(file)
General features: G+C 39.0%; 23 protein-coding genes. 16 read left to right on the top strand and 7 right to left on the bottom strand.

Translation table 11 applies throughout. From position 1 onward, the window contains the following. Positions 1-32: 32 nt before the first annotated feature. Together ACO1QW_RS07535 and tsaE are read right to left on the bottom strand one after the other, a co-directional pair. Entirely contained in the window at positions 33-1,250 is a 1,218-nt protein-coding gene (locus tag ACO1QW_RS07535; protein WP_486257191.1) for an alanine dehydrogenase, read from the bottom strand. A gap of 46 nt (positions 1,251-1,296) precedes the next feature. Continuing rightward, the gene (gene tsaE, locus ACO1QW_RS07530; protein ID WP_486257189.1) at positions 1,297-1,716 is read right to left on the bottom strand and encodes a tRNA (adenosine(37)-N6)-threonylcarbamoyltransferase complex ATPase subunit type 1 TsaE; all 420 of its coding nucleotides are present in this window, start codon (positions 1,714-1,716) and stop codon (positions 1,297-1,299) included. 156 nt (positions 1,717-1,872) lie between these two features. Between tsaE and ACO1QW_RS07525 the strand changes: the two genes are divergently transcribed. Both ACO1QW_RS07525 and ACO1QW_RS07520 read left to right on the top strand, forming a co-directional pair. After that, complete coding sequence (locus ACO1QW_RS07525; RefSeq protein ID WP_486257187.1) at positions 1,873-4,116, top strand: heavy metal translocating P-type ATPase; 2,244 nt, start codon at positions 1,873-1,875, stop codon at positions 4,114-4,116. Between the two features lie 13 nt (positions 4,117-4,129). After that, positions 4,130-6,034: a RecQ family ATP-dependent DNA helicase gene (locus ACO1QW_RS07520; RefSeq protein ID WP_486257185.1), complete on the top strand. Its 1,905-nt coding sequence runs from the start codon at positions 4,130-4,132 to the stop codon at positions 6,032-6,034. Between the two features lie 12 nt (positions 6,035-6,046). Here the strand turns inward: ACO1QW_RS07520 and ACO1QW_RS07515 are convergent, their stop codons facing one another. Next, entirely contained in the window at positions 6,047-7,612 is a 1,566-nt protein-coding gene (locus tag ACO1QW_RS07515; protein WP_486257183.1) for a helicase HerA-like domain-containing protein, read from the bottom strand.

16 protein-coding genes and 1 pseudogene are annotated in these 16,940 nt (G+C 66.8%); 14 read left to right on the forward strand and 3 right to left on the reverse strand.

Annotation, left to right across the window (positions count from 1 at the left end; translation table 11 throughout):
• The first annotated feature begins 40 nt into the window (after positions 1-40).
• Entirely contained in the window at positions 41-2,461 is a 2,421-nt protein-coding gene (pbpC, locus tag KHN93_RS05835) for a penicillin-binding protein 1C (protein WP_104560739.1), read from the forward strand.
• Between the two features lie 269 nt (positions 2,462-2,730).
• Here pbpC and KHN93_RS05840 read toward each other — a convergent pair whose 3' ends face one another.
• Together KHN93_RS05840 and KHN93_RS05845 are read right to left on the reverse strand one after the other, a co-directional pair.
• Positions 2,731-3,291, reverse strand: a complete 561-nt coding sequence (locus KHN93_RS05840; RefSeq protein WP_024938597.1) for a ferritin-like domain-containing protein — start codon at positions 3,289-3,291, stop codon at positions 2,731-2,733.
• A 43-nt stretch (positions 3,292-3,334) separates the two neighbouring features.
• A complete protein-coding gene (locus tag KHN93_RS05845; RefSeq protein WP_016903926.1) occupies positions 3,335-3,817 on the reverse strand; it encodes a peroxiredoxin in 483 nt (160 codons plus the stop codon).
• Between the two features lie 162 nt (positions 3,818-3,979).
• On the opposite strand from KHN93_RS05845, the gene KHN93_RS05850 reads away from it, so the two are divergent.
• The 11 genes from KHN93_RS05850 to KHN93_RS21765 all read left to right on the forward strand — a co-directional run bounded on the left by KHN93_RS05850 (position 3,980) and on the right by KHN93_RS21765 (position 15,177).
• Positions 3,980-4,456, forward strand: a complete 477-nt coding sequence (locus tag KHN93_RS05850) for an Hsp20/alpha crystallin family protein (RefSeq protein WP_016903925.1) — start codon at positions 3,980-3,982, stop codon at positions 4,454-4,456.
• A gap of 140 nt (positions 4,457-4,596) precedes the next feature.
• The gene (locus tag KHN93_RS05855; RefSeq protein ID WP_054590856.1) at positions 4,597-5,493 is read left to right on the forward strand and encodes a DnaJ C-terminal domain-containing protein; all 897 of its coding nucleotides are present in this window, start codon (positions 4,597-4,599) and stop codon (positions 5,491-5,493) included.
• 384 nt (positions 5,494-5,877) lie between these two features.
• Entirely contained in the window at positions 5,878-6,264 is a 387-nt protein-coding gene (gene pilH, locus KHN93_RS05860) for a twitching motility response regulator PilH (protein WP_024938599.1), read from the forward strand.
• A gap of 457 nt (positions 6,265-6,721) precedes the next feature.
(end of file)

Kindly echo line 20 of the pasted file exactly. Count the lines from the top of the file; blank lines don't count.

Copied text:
• Entirely contained in the window at positions 5,878-6,264 is a 387-nt protein-coding gene (gene pilH, locus KHN93_RS05860) for a twitching motility response regulator PilH (protein WP_024938599.1), read from the forward strand.